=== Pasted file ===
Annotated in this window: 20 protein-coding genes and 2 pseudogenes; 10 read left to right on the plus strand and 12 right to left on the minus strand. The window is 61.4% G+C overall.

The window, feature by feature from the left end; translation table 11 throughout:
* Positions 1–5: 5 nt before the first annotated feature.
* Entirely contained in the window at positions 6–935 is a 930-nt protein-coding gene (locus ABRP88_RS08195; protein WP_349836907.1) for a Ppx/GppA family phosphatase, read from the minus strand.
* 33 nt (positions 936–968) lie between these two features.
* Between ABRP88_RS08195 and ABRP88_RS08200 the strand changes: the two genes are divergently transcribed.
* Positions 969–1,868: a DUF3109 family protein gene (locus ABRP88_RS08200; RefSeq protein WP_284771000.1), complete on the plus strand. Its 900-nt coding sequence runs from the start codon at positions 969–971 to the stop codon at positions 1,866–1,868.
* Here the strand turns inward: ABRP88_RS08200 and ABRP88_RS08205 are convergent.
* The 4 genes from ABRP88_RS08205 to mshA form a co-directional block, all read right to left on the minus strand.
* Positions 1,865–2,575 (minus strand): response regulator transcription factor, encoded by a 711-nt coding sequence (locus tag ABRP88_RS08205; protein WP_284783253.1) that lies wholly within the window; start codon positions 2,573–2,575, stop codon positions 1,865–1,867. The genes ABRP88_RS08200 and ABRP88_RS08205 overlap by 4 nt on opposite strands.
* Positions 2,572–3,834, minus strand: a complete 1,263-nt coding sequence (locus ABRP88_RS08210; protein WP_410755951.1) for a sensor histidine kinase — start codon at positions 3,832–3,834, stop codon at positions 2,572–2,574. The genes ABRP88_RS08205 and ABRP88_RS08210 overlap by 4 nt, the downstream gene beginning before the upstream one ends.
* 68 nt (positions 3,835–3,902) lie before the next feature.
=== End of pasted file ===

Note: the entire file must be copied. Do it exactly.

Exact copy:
Annotated in this window: 20 protein-coding genes and 2 pseudogenes; 10 read left to right on the plus strand and 12 right to left on the minus strand. The window is 61.4% G+C overall.

The window, feature by feature from the left end; translation table 11 throughout:
* Positions 1–5: 5 nt before the first annotated feature.
* Entirely contained in the window at positions 6–935 is a 930-nt protein-coding gene (locus ABRP88_RS08195; protein WP_349836907.1) for a Ppx/GppA family phosphatase, read from the minus strand.
* 33 nt (positions 936–968) lie between these two features.
* Between ABRP88_RS08195 and ABRP88_RS08200 the strand changes: the two genes are divergently transcribed.
* Positions 969–1,868: a DUF3109 family protein gene (locus ABRP88_RS08200; RefSeq protein WP_284771000.1), complete on the plus strand. Its 900-nt coding sequence runs from the start codon at positions 969–971 to the stop codon at positions 1,866–1,868.
* Here the strand turns inward: ABRP88_RS08200 and ABRP88_RS08205 are convergent.
* The 4 genes from ABRP88_RS08205 to mshA form a co-directional block, all read right to left on the minus strand.
* Positions 1,865–2,575 (minus strand): response regulator transcription factor, encoded by a 711-nt coding sequence (locus tag ABRP88_RS08205; protein WP_284783253.1) that lies wholly within the window; start codon positions 2,573–2,575, stop codon positions 1,865–1,867. The genes ABRP88_RS08200 and ABRP88_RS08205 overlap by 4 nt on opposite strands.
* Positions 2,572–3,834, minus strand: a complete 1,263-nt coding sequence (locus ABRP88_RS08210; protein WP_410755951.1) for a sensor histidine kinase — start codon at positions 3,832–3,834, stop codon at positions 2,572–2,574. The genes ABRP88_RS08205 and ABRP88_RS08210 overlap by 4 nt, the downstream gene beginning before the upstream one ends.
* 68 nt (positions 3,835–3,902) lie before the next feature.